Interview: Tim Goossens On Curating 'Larger Than Love' For the Berlin Biennale
By Max Berlinger
Out: How did this work, "Larger Than Love," come about? How did it come together for you?
Tim Goossens: Originally I met Shony Rivnay—the artist who made the sculpture—through Thomas Rom, the founder and CEO of a consultancy company called Think You. They connect artists with grants and museums and placements. He knew Shony’s work for a long time and found the space we’re using, which we actually got for free through his negotiations. I don’t know how he does it. He asked me to curate, and we thought it would be good to add another element to it. I knew of a sound artist here, Lindsay Compton, who created a work from scratch relating to the piece, so it became more of an immersive environment.
What are your thoughts on the Internet’s effect, or technology’s effect, on art over the last few years?
Well, there’s someone like Cory Arcangel, who’s been doing it for years. Overall, it makes life a lot easier. It also definitely helps in promoting institutions and galleries by using the Internet—especially blogs. It creates a social network. We featured Q&As with some of the artists, asked them to keep a visual diary, and such. We basically documented the installation process from scrubbing the floor to the VIP opening.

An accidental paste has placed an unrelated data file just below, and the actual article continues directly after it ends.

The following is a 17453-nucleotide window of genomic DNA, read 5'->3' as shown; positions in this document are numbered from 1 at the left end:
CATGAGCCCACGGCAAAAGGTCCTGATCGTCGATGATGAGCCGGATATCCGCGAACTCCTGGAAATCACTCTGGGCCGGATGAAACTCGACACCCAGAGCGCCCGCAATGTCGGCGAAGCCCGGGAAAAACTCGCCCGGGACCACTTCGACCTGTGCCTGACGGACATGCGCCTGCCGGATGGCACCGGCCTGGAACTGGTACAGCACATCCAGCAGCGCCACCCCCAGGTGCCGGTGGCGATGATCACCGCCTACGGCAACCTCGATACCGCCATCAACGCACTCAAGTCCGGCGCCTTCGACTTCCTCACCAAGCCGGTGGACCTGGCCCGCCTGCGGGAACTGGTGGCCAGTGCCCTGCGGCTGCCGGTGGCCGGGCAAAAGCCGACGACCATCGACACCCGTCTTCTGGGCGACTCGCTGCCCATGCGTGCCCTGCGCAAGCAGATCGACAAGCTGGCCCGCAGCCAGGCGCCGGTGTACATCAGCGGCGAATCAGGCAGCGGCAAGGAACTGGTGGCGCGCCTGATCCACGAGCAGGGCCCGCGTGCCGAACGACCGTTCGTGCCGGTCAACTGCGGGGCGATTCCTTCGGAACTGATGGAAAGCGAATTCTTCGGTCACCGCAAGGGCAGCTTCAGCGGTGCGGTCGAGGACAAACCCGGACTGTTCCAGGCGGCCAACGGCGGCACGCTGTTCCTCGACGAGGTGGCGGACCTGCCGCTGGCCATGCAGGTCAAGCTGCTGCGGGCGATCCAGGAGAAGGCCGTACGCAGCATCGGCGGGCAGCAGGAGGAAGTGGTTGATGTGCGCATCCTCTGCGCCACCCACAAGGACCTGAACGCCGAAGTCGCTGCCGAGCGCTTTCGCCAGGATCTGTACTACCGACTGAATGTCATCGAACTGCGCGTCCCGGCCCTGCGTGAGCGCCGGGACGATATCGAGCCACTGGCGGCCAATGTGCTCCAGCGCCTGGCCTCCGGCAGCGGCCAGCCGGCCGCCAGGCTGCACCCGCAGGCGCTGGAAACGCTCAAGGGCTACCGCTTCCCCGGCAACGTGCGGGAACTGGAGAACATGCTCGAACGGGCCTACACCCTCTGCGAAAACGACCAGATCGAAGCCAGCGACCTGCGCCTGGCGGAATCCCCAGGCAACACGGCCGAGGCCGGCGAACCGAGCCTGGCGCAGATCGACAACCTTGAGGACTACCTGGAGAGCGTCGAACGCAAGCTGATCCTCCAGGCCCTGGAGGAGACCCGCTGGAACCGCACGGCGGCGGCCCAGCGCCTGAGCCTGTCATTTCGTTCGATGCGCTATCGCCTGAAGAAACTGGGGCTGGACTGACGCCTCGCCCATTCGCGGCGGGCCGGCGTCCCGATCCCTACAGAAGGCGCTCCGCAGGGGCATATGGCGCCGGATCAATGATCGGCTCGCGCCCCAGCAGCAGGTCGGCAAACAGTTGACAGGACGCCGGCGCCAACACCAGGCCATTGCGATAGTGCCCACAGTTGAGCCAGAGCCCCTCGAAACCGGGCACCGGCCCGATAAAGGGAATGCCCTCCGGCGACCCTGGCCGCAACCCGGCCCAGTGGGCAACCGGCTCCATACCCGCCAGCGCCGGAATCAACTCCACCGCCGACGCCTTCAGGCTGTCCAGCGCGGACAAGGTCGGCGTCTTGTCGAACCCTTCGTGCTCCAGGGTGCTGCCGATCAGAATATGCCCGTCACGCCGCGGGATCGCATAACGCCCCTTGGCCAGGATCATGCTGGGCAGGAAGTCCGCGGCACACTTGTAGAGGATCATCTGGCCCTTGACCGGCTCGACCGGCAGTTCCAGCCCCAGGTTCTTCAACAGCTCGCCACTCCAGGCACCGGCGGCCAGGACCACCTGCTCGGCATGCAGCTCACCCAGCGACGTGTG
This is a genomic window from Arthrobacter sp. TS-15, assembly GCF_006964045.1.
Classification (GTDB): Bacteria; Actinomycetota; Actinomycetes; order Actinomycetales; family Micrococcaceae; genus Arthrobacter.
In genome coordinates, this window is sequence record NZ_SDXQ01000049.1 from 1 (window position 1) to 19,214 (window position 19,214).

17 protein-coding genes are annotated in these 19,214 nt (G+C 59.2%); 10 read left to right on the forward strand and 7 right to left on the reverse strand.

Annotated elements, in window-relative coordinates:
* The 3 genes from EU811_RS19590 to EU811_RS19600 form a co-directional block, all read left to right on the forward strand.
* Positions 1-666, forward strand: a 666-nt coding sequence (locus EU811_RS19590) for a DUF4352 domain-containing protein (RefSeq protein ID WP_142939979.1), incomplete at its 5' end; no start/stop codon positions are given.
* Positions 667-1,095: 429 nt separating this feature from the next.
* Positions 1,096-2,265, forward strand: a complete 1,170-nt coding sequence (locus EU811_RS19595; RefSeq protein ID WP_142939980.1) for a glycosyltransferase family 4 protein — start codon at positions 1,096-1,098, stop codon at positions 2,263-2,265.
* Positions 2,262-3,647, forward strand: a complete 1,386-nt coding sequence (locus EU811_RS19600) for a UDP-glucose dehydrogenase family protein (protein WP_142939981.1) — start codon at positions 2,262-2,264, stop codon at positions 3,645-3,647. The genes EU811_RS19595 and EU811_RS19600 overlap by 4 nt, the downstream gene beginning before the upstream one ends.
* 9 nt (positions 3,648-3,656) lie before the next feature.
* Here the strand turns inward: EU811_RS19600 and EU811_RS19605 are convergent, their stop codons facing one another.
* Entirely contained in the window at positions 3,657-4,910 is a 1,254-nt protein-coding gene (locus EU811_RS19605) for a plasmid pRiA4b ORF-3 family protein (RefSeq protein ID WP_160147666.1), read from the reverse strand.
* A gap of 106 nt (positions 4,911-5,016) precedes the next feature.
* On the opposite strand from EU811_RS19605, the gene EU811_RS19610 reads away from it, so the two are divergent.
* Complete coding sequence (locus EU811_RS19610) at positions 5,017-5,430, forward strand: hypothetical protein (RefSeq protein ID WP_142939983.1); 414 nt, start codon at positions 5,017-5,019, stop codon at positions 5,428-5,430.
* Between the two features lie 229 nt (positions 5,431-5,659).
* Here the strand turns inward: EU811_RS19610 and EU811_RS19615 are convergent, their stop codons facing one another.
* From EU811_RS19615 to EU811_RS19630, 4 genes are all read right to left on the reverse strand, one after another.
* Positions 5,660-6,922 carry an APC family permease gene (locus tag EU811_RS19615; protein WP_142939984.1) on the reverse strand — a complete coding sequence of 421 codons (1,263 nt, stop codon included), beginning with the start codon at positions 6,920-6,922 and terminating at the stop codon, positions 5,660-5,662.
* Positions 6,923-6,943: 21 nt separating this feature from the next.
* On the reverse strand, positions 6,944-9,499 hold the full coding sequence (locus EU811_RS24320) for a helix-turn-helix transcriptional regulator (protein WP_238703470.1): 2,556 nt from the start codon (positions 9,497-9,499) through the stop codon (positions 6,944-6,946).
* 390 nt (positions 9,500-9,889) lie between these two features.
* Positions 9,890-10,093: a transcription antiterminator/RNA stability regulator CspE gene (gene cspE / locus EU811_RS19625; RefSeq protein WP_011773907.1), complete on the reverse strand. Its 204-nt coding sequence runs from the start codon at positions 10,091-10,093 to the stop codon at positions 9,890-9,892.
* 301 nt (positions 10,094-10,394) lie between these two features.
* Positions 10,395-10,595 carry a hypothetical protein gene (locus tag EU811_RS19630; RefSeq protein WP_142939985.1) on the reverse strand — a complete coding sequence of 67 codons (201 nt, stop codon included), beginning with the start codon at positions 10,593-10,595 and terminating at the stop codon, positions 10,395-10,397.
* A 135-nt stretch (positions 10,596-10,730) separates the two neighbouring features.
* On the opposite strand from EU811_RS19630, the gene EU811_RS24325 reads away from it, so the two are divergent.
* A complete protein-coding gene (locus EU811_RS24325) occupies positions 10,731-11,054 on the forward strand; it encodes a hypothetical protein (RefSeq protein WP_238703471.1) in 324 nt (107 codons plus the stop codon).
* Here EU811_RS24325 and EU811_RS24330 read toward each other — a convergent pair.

Scrubbing the floor must have been pretty glamorous.
Yeah (laughs). I used to work at MoMA PS1 (when it was simply PS1) which was such small team that everyone did a bit of everything. I hope I’m the kind of curator that's very hands on.
PS1 feels like it has a big team. That’s interesting.
The budget has definitely gone up, but when I was working there, we had about 15 people.
Wow, it just feels like there’s always something going on.
Yes, yes. It was very much like a dysfunctional family. We could yell at each other, but we were still working very closely.
Do you see any general trends in the art world? It seems to be coming back to the forefront of people’s minds lately and there's more attention on it. Any thoughts on that?
It's kind of hard to judge as someone who's on the inside of the art world. I don’t know if the public has now have become more aware of the art community. It is a Whitney Biennial year, so maybe people are writing more about it because it is, in a way, a big year for the field.
Well there was the Maurizio Cattelan show at the Guggenheim, and now Cindy Sherman's retrospective at MoMA. There are a lot of high-profile exhibits, but there are also a lot of newer names that people haven't heard before.
Maybe it's because the economy is doing better and people are getting ambitious again—like doing their own pop-up galleries. Earlier this week, someone was speaking about the Turner Award in the UK, which is such a mainstream thing, and I wonder how they keep such a wide audience. But we have to ask: Is it art? I don’t know if more attention is necessarily a good thing. Institutions in the art world in general could be a little bit more educational about things, less snobby, maybe. I also think that public art is important—that’s what I love about cities like New York.